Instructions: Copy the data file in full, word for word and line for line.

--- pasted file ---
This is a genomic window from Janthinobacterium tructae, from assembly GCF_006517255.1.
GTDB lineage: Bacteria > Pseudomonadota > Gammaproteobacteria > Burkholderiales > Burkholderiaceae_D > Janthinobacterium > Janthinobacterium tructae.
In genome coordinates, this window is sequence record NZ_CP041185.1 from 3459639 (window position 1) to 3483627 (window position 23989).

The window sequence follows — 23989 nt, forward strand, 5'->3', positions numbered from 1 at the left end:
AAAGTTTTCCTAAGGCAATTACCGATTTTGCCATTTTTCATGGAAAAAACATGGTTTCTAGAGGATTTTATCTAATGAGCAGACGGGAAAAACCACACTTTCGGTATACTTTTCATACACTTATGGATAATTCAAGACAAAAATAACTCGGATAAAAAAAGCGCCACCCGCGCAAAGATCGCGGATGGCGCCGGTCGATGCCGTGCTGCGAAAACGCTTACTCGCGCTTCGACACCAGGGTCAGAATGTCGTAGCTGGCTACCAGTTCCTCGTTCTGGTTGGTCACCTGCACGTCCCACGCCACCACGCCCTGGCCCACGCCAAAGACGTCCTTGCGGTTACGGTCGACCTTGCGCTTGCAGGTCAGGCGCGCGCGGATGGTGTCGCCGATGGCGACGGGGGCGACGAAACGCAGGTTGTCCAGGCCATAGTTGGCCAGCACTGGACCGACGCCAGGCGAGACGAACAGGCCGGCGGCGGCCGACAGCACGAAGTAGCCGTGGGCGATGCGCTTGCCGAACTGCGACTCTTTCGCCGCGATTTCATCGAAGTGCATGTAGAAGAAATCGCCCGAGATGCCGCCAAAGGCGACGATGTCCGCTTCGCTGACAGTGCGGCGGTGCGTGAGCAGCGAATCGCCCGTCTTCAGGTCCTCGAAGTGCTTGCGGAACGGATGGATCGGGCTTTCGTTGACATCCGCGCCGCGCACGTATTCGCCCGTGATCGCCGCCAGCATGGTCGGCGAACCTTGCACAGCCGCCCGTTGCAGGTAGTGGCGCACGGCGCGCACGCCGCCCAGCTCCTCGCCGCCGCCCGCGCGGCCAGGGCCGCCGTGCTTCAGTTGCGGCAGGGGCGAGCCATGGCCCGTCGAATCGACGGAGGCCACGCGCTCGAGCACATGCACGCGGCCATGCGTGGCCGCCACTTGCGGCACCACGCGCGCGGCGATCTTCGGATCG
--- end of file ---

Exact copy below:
This is a genomic window from Janthinobacterium tructae, from assembly GCF_006517255.1.
GTDB lineage: Bacteria > Pseudomonadota > Gammaproteobacteria > Burkholderiales > Burkholderiaceae_D > Janthinobacterium > Janthinobacterium tructae.
In genome coordinates, this window is sequence record NZ_CP041185.1 from 3459639 (window position 1) to 3483627 (window position 23989).

The window sequence follows — 23989 nt, forward strand, 5'->3', positions numbered from 1 at the left end:
AAAGTTTTCCTAAGGCAATTACCGATTTTGCCATTTTTCATGGAAAAAACATGGTTTCTAGAGGATTTTATCTAATGAGCAGACGGGAAAAACCACACTTTCGGTATACTTTTCATACACTTATGGATAATTCAAGACAAAAATAACTCGGATAAAAAAAGCGCCACCCGCGCAAAGATCGCGGATGGCGCCGGTCGATGCCGTGCTGCGAAAACGCTTACTCGCGCTTCGACACCAGGGTCAGAATGTCGTAGCTGGCTACCAGTTCCTCGTTCTGGTTGGTCACCTGCACGTCCCACGCCACCACGCCCTGGCCCACGCCAAAGACGTCCTTGCGGTTACGGTCGACCTTGCGCTTGCAGGTCAGGCGCGCGCGGATGGTGTCGCCGATGGCGACGGGGGCGACGAAACGCAGGTTGTCCAGGCCATAGTTGGCCAGCACTGGACCGACGCCAGGCGAGACGAACAGGCCGGCGGCGGCCGACAGCACGAAGTAGCCGTGGGCGATGCGCTTGCCGAACTGCGACTCTTTCGCCGCGATTTCATCGAAGTGCATGTAGAAGAAATCGCCCGAGATGCCGCCAAAGGCGACGATGTCCGCTTCGCTGACAGTGCGGCGGTGCGTGAGCAGCGAATCGCCCGTCTTCAGGTCCTCGAAGTGCTTGCGGAACGGATGGATCGGGCTTTCGTTGACATCCGCGCCGCGCACGTATTCGCCCGTGATCGCCGCCAGCATGGTCGGCGAACCTTGCACAGCCGCCCGTTGCAGGTAGTGGCGCACGGCGCGCACGCCGCCCAGCTCCTCGCCGCCGCCCGCGCGGCCAGGGCCGCCGTGCTTCAGTTGCGGCAGGGGCGAGCCATGGCCCGTCGAATCGACGGAGGCCACGCGCTCGAGCACATGCACGCGGCCATGCGTGGCCGCCACTTGCGGCACCACGCGCGCGGCGATCTTCGGATCG